After euthanasia, Swiss rolls of colons were fixed overnight in 10% buffered formalin solution and stored in 70% ethanol. Colons were processed for paraffin embedding, and serial paraffin sections (5 μm) were collected and stained with hematoxylin and eosin. For neutrophil staining, the paraffin-embedded colon sections were stained with rat anti-mouse antibody specific to neutrophil marker Ly6G (NIMP-R14; Abcam, Cambridge, UK) with the use of a diaminobenzidine peroxidase substrate kit from Vector Laboratories (Burlingame, CA) according to the manufacturer's instruction. An appropriate negative isotype control (rat IgG2b; Abcam) was included to omit nonspecific staining. To estimate neutrophil infiltration into the colonic mucosa, at least four images (size: 2592p × 1944p) of NIMP-R14–stained tissue were obtained at ×100 magnification. The images were analyzed with the use of ImageJ software version 1.49 (NIH, Bethesda, MD; http://imagej.nih.gov/ij), and a scale of 5 pixels/μm was set on the basis of the image legend. The mucosa layer was defined as the area between the muscularis mucosae and the luminal surface of the colon. Diaminobenzidine–NIMP-R14 positive-stained cells were counted and expressed as neutrophils/mm.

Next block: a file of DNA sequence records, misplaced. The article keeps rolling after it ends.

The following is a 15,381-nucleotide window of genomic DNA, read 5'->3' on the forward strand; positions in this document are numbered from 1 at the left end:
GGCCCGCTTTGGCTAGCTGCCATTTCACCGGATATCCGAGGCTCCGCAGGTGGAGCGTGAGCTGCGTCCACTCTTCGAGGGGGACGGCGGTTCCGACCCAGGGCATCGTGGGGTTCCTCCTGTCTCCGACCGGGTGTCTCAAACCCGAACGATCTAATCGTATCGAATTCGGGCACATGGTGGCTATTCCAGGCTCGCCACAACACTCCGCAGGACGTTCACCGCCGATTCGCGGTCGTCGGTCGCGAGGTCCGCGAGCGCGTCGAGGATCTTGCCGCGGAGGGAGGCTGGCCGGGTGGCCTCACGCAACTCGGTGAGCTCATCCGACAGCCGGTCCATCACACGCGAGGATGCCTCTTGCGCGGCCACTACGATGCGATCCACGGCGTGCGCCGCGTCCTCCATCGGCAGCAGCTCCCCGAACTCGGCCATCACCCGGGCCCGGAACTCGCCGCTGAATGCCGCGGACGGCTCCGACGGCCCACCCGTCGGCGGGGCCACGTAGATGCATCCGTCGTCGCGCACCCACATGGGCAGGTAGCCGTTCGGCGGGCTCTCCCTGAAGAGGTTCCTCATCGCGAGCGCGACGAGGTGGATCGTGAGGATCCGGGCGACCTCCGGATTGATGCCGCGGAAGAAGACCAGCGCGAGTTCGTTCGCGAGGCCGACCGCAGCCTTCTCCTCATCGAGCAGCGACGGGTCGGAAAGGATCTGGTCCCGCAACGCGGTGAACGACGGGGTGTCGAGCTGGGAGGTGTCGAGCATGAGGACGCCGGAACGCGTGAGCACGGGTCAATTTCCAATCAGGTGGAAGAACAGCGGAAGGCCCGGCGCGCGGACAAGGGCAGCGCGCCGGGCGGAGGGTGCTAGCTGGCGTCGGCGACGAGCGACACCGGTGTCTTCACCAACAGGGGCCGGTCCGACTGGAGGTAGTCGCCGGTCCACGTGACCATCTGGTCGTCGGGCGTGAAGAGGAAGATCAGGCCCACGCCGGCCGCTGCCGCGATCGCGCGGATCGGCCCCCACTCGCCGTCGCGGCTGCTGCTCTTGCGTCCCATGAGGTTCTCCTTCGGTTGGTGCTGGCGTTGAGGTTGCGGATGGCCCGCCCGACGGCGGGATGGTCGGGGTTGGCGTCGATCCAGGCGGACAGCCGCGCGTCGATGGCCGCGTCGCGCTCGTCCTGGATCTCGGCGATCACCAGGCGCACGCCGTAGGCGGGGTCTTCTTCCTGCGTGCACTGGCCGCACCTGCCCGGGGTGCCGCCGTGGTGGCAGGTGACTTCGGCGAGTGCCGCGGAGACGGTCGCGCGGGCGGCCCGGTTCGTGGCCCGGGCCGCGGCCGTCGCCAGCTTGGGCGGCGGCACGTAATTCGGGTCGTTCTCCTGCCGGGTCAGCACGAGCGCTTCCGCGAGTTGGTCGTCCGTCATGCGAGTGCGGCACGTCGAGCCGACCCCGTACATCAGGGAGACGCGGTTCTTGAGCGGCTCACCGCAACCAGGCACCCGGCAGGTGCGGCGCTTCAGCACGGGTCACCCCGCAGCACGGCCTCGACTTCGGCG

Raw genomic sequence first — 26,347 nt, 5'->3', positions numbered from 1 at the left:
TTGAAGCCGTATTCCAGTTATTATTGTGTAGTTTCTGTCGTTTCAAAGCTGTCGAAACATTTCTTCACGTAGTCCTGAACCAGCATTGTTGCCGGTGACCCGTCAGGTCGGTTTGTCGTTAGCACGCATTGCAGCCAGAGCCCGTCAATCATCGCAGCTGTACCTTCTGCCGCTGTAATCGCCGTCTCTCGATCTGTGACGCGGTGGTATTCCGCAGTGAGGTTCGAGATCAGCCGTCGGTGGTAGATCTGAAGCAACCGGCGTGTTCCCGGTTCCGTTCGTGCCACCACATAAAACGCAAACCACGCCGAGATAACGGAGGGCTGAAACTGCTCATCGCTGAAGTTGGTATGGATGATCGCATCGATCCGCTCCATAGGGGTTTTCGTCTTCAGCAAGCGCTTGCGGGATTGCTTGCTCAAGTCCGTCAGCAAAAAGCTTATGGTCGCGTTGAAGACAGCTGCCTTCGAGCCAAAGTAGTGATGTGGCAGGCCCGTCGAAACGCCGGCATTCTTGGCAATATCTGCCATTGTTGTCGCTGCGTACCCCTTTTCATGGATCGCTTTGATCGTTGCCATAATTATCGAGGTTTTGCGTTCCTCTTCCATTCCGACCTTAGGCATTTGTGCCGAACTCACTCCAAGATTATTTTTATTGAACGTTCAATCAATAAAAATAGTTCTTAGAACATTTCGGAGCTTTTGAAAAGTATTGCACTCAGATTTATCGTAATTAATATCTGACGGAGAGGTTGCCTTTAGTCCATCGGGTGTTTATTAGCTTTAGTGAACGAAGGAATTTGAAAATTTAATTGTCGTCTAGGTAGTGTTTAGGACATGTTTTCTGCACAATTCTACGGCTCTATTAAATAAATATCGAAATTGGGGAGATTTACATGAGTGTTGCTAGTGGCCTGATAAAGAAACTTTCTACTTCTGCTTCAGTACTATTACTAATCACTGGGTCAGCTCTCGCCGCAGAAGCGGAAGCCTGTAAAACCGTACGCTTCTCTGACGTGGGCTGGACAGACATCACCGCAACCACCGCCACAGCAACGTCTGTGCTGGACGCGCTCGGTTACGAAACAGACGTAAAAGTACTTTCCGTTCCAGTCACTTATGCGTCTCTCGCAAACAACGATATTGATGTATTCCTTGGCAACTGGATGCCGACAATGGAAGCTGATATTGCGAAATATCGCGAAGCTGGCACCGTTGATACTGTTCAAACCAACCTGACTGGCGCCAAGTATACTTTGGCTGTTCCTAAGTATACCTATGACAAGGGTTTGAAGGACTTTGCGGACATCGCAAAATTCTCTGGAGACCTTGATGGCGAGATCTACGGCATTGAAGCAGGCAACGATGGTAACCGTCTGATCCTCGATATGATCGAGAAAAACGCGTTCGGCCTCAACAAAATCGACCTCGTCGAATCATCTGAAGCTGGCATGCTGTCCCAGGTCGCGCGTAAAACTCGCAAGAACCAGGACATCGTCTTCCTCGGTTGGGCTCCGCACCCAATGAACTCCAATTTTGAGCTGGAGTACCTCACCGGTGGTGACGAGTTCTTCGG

• Bose M.
      • Lambert J.D.
      • Ju J.
      • Reuhl K.R.
      • Shapses S.A.
      • Yang C.S.
      The major green tea polyphenol, (−)-epigallocatechin-3-gallate, inhibits obesity, metabolic syndrome, and fatty liver disease in high-fat-fed mice.
      Histologic scoring on hematoxylin and eosin–stained colon sections was performed as in Cooper et al.
      • Cooper H.S.
      • Murthy S.N.
      • Shah R.S.
      • Sedergran D.J.
      Clinicopathologic study of dextran sulfate sodium experimental murine colitis.
      Briefly, colonic inflammation was graded for intestinal lesions, inflammation, mucosa, and percentage of affected area in the scale of 0 to 4, corresponding to the degree of increasing severity.

       Statistical Analysis

      All in vitro experimental results were reproduced in at least three independent experiments performed in triplicates. The in vivo mice experiments were individual studies with sample size of 4 mice. All values in the results are expressed as means ± SEM. The significance of difference between different groups was determined by one-way analysis of variance, followed by post hoc Sidak/Dunnet multiple comparison test in case of three or more groups and unpaired Student t-test in case of two groups. P < 0.05 was considered as significant. GraphPad Prism version 6.0 (GraphPad Software Inc., La Jolla, CA) was used to calculate statistical significance.

      Results